- Research Description
Testing human umbilical vein endothelial cells’ (HUVECs) response to functionalized lipid bilayer surfaces. The bilayer surfaces are prepared from peptide-amphiphiles using the Langmuir-Blodgett technique and are created to present a fibronectin-mimetic peptide at the exposed surface. The peptide-amphiphiles used are composed of 2 hydrocarbon tails, a short linker, the commonly-used adhesion amino acid sequence Arginine-Glycine-Aspartic Acid (RGD), a spacer mimicking both distance and hydrophilicy/hydrophobicity of the native protein, and finally the synergy site Proline-Histidine-Serine-Arginine-Asparagine (PHSRN). This peptide is a ligand targeting the α5β1 integrin expressed on the surface many cells, including endothelial cells. This ligand-integrin interaction is important in cell adhesion, which influences cell proliferation and migration, among other processes. Designing a peptide that can closely mimic fibronectin has far-reaching therapeutic effects for both interfacial interactions between biomaterials and the body, as well as targeted drug delivery.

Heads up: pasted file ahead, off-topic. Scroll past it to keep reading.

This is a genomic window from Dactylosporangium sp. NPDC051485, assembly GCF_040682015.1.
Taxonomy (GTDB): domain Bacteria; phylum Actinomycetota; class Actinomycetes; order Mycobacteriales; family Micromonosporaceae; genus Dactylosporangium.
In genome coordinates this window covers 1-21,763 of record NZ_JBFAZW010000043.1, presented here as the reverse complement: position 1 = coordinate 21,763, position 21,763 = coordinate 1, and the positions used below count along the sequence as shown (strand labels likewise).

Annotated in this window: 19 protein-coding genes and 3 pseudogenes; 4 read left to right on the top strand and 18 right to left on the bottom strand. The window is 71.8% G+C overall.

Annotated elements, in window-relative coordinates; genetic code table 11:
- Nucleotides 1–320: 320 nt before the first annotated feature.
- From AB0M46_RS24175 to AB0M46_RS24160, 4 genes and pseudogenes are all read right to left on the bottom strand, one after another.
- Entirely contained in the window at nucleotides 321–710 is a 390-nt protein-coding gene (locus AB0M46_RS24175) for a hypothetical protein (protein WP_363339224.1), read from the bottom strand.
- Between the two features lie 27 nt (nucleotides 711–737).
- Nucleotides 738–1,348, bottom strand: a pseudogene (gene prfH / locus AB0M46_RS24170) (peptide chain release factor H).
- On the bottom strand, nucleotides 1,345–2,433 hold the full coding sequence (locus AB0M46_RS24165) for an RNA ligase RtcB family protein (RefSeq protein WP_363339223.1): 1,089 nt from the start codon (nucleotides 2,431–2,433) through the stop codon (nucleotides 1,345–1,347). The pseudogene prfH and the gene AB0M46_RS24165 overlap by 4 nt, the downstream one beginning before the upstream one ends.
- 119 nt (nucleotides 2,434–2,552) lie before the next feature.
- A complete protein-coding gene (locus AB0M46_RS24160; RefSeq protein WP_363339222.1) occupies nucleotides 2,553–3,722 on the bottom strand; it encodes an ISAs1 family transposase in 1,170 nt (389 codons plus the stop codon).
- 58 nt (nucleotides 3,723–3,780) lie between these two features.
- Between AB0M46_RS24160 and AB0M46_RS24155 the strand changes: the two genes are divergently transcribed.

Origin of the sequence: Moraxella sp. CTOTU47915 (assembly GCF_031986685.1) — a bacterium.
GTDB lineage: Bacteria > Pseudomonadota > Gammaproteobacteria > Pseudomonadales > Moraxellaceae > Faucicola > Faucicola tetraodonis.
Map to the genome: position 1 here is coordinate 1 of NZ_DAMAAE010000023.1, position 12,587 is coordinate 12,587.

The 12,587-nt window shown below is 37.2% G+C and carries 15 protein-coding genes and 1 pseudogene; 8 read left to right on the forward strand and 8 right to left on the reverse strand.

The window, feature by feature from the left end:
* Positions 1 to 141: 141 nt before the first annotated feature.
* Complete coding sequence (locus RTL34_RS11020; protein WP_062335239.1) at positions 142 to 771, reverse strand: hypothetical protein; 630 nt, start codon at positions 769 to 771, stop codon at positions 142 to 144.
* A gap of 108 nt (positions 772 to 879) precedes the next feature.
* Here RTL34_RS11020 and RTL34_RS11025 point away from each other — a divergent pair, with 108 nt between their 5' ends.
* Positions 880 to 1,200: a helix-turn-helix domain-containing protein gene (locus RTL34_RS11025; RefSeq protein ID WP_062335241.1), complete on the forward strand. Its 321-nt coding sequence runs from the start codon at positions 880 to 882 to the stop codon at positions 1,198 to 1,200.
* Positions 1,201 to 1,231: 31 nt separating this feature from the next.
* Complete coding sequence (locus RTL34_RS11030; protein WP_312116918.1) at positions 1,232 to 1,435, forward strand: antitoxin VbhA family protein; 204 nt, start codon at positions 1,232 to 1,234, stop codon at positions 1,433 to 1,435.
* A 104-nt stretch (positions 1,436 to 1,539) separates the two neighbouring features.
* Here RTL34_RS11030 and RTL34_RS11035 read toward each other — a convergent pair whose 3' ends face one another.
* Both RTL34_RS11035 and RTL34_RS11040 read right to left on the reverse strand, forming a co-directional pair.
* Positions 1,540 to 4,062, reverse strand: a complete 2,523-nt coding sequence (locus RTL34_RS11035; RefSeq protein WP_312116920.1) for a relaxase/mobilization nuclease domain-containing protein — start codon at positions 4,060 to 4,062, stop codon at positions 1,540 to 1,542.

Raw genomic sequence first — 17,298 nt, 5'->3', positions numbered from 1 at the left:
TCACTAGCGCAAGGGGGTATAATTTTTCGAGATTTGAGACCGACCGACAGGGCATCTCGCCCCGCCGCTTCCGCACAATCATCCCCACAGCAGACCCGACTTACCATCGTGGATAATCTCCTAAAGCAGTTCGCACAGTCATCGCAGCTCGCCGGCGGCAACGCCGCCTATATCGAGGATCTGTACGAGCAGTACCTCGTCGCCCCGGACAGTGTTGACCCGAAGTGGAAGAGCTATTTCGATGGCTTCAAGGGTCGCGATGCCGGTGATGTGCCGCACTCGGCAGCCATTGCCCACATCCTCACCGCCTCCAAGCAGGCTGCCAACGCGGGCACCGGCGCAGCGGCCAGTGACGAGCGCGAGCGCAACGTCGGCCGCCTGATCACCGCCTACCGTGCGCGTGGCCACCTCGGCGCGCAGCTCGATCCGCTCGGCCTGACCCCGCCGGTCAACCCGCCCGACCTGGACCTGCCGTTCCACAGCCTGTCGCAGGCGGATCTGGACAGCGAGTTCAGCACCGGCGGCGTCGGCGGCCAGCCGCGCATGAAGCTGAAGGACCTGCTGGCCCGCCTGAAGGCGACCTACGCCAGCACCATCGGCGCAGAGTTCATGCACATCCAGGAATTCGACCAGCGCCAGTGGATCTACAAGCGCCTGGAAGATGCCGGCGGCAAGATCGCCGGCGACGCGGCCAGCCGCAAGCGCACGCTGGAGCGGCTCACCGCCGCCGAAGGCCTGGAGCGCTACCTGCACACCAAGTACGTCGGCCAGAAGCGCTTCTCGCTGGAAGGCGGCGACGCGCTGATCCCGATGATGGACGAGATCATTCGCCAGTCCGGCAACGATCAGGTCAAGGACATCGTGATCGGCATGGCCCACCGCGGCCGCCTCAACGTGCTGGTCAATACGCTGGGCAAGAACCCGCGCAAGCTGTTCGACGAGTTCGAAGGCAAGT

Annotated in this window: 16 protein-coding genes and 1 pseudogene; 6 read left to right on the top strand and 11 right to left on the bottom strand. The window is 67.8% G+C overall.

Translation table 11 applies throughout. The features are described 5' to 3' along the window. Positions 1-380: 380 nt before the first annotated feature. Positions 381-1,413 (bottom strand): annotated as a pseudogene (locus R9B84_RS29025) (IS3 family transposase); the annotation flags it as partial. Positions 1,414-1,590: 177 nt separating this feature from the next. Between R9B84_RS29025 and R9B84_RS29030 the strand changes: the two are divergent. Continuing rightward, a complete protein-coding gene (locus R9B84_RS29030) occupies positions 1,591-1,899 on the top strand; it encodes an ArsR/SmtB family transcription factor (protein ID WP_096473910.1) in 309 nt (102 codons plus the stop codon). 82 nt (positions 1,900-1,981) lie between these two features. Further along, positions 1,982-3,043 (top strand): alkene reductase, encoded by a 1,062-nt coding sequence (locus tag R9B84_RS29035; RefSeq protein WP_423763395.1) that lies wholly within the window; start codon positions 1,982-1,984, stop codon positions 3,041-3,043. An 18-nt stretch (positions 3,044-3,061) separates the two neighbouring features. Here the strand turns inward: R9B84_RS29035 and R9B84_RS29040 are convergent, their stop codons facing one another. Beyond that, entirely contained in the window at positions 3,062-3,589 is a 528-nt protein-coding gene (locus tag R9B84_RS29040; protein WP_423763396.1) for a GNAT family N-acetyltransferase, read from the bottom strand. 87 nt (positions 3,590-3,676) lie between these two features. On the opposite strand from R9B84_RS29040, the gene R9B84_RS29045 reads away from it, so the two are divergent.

B.S. Chemical Engineering, University of Notre Dame, 2004
M.S. Biomedical Engineering, University of Minnesota, 2007
- Degree Attained
- M.S. BME 2007
- Current Occupation
- Accenture, USA